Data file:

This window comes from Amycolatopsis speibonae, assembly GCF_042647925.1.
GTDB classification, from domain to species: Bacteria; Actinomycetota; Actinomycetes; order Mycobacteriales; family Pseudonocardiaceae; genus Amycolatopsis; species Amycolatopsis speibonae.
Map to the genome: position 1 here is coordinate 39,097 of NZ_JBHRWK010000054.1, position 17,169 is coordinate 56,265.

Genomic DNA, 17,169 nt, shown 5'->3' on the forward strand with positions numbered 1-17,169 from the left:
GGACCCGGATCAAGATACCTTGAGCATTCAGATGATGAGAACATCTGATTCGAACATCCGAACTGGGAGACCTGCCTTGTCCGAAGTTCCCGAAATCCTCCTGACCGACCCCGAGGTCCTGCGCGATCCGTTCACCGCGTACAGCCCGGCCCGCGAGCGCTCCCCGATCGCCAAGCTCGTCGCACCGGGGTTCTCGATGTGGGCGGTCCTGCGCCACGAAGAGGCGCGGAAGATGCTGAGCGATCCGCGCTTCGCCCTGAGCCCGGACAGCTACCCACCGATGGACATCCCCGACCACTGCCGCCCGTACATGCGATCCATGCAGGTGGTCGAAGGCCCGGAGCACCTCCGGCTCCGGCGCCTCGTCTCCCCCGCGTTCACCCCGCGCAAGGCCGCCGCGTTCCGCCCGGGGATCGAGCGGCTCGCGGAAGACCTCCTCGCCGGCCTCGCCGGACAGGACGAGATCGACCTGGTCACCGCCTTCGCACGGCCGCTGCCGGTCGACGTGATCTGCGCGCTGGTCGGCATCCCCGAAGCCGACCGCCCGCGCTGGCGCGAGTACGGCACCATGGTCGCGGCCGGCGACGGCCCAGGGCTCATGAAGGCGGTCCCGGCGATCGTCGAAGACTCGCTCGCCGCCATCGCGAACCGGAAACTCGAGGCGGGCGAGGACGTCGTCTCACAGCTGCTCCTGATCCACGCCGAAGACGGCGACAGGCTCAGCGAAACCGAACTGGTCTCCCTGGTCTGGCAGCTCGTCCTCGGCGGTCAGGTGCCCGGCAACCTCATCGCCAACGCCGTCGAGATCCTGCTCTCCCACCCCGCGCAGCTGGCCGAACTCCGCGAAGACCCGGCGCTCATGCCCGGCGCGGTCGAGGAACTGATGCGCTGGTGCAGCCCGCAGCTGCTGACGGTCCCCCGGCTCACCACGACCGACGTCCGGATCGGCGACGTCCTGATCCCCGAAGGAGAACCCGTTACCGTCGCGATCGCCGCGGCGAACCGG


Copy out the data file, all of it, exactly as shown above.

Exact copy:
This window comes from Amycolatopsis speibonae, assembly GCF_042647925.1.
GTDB classification, from domain to species: Bacteria; Actinomycetota; Actinomycetes; order Mycobacteriales; family Pseudonocardiaceae; genus Amycolatopsis; species Amycolatopsis speibonae.
Map to the genome: position 1 here is coordinate 39,097 of NZ_JBHRWK010000054.1, position 17,169 is coordinate 56,265.

Genomic DNA, 17,169 nt, shown 5'->3' on the forward strand with positions numbered 1-17,169 from the left:
GGACCCGGATCAAGATACCTTGAGCATTCAGATGATGAGAACATCTGATTCGAACATCCGAACTGGGAGACCTGCCTTGTCCGAAGTTCCCGAAATCCTCCTGACCGACCCCGAGGTCCTGCGCGATCCGTTCACCGCGTACAGCCCGGCCCGCGAGCGCTCCCCGATCGCCAAGCTCGTCGCACCGGGGTTCTCGATGTGGGCGGTCCTGCGCCACGAAGAGGCGCGGAAGATGCTGAGCGATCCGCGCTTCGCCCTGAGCCCGGACAGCTACCCACCGATGGACATCCCCGACCACTGCCGCCCGTACATGCGATCCATGCAGGTGGTCGAAGGCCCGGAGCACCTCCGGCTCCGGCGCCTCGTCTCCCCCGCGTTCACCCCGCGCAAGGCCGCCGCGTTCCGCCCGGGGATCGAGCGGCTCGCGGAAGACCTCCTCGCCGGCCTCGCCGGACAGGACGAGATCGACCTGGTCACCGCCTTCGCACGGCCGCTGCCGGTCGACGTGATCTGCGCGCTGGTCGGCATCCCCGAAGCCGACCGCCCGCGCTGGCGCGAGTACGGCACCATGGTCGCGGCCGGCGACGGCCCAGGGCTCATGAAGGCGGTCCCGGCGATCGTCGAAGACTCGCTCGCCGCCATCGCGAACCGGAAACTCGAGGCGGGCGAGGACGTCGTCTCACAGCTGCTCCTGATCCACGCCGAAGACGGCGACAGGCTCAGCGAAACCGAACTGGTCTCCCTGGTCTGGCAGCTCGTCCTCGGCGGTCAGGTGCCCGGCAACCTCATCGCCAACGCCGTCGAGATCCTGCTCTCCCACCCCGCGCAGCTGGCCGAACTCCGCGAAGACCCGGCGCTCATGCCCGGCGCGGTCGAGGAACTGATGCGCTGGTGCAGCCCGCAGCTGCTGACGGTCCCCCGGCTCACCACGACCGACGTCCGGATCGGCGACGTCCTGATCCCCGAAGGAGAACCCGTTACCGTCGCGATCGCCGCGGCGAACCGG